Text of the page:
By David Hubbard
Seven years ago the Rochester Genesee Regional Transportation Authority, Rochester, NY, was essentially in the tank. Facing a $27.7 million deficit, the inevitable threats of layoffs, service cuts and increased fares cast pallor over the organization like the sulfurous stench from Mordor, just thinking back on Lord of the Rings.
Like Frodo, the onus to set it right once and for all fell to the new CEO, Mark Aesch. His complete telling of his quest unfolds in his recently published book, Driving Excellence. It is every bit as harrowing and uplifting as the Hobbits’ adventure.
In his epic, the orcs Aesch battled were hardheaded union members, vehement advocacy groups, complacent bureaucrats and staid management. He fought vehemently, absolutely convinced a public organization will flourish financially under the performance-driven management style exhibited in the private sector, provide greater value to the taxpayers and excel in its stewardship of public service.
Starting with a bedraggled army drawn from the status quo, a depleted but power-driven Authority lording over demoralized, unmotivated employees, Aesch struggled to launch the RGRTA Driving Excellence initiative in 2004.
He counseled and struggled with his troops to create a more efficient no-ego corporate culture that required the commitment and investment from all the employees to save the company. His top priority was to pry them loose and empower them by encouraging their candid assessment of the situation and engaging them in the solution — regardless of title and position in the rank-and-file.
Gone were the free food grab at the Christmas party, high salaries for low performance and the expectation of the usual bailout that had always made up the difference. In place were emboldened employees whose unchained voices spoke to more attentive company leaders. Their frontline experience and insights proved pivotal in saving jobs and making economically-sound adjustments that actually improved service as opposed to layoffs and route cuts.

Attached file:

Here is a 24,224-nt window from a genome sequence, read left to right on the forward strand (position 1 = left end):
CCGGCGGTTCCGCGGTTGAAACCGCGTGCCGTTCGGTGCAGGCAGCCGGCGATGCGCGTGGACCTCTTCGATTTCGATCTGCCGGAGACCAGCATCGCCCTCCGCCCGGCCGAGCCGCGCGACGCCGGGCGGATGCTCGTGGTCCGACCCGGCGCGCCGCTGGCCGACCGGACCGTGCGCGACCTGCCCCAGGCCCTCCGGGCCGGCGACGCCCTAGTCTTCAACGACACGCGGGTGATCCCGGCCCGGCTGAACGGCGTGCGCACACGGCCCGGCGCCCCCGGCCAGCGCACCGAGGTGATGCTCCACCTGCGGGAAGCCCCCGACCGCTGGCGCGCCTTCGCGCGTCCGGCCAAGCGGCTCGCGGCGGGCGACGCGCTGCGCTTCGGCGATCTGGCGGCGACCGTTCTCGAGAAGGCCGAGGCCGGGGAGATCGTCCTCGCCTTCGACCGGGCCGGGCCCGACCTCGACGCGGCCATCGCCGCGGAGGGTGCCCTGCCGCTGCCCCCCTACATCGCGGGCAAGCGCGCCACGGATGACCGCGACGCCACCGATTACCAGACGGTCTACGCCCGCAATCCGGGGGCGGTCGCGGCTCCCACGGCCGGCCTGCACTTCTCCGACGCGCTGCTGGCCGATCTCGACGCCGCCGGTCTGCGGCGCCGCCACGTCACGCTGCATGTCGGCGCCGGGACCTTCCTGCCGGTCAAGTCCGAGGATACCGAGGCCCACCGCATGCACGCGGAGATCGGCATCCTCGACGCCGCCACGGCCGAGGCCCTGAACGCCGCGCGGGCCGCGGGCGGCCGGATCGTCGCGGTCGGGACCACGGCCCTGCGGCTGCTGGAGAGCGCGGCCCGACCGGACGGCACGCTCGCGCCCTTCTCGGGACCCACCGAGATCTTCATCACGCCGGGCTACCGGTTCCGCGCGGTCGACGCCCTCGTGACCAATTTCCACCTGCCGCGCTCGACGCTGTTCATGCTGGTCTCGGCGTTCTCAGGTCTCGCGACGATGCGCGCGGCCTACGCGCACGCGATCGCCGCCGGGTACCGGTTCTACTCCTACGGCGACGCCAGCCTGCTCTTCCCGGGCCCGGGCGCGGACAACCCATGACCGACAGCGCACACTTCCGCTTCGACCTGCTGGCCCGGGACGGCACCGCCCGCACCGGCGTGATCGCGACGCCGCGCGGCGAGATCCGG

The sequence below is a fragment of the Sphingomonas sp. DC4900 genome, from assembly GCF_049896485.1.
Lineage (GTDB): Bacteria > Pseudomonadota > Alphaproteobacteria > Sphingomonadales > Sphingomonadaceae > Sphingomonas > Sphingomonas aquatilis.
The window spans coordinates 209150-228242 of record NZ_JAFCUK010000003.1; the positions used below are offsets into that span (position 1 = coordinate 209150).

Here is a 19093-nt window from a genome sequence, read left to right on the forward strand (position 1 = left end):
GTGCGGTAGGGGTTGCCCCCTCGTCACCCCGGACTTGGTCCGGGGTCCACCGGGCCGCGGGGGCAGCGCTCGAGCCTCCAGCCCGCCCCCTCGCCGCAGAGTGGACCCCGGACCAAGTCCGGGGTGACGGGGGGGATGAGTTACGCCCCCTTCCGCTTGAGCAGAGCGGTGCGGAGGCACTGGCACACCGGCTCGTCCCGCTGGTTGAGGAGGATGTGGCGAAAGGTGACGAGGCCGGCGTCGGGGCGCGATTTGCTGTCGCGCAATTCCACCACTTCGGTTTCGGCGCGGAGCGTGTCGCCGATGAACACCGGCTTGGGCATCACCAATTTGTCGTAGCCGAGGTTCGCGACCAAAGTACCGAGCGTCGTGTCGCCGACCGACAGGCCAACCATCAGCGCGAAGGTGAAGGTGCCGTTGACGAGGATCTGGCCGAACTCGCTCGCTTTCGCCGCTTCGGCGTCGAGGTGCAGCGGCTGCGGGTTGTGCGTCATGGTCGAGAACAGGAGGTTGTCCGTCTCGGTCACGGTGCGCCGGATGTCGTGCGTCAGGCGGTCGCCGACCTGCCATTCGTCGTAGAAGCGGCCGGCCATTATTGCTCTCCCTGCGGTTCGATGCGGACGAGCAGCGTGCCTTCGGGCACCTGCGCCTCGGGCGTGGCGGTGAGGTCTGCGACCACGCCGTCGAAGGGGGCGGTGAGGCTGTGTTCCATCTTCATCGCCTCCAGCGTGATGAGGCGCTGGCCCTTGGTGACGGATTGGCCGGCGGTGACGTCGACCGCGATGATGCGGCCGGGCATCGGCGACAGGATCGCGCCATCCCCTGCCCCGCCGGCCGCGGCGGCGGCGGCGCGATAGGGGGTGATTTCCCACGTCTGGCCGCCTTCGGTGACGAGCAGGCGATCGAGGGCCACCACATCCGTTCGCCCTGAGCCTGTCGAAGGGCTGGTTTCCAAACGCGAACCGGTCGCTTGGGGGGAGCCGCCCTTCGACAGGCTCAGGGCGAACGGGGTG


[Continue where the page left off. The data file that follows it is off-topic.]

The Shire for Aesch was the family farm in upstate New York where he grew up feeding the cows. The best of times and the worst of times, his formative years on the farm served as his analogy for both what to do and what not to do to achieve success at RGRTA.
One year later, he realized the organization would never align and work toward a common purpose without first clarifying the vision, redefining the mission, and mapping out the strategies to reinvent this public agency along the model of a private company. Aesch describes how he formulated the pillars to support the Driving Excellence strategic plan — not without a lot of pushing and pulling among everyone in the company to ensure the vetting of every idea.
Simply put, the comprehensive strategic plan centers on putting buses where people want to go, when they want to go there. Aesch has gone to great length in this book to explain how the leadership team poured its souls into the infrastructure to make this happen. Briefly, it rests solidly on five carefully crafted management pillars that support the vision of the strategic plan to remain innovative, robust and financially healthy.
Seven years into Aesch’s tenure, RGRTA now claims a $32 million surplus, amounting to a $60 million improvement to the bottom line, while increasing ridership with more efficient scheduling and reducing its reliance on taxpayer dollars.
The new practice of adapting policies that make perfect sense and can also be substantiated by sound research data and analysis has changed everything at RGRTA. How strict adherence to the broader strategy put an end to the Reign of Finance and subordinated the former company rulers to a more accountable relationship with the leadership team is a particularly compelling lesson.
In an awakening narrative, the book documents the proactive conversations and courageous steps Aesch and his leadership team have taken to achieve these higher levels of efficiency, productivity and service. I am not at all out on the limb to call Driving Excellence, with its candid storytelling, a must-read for everyone in the transit industry.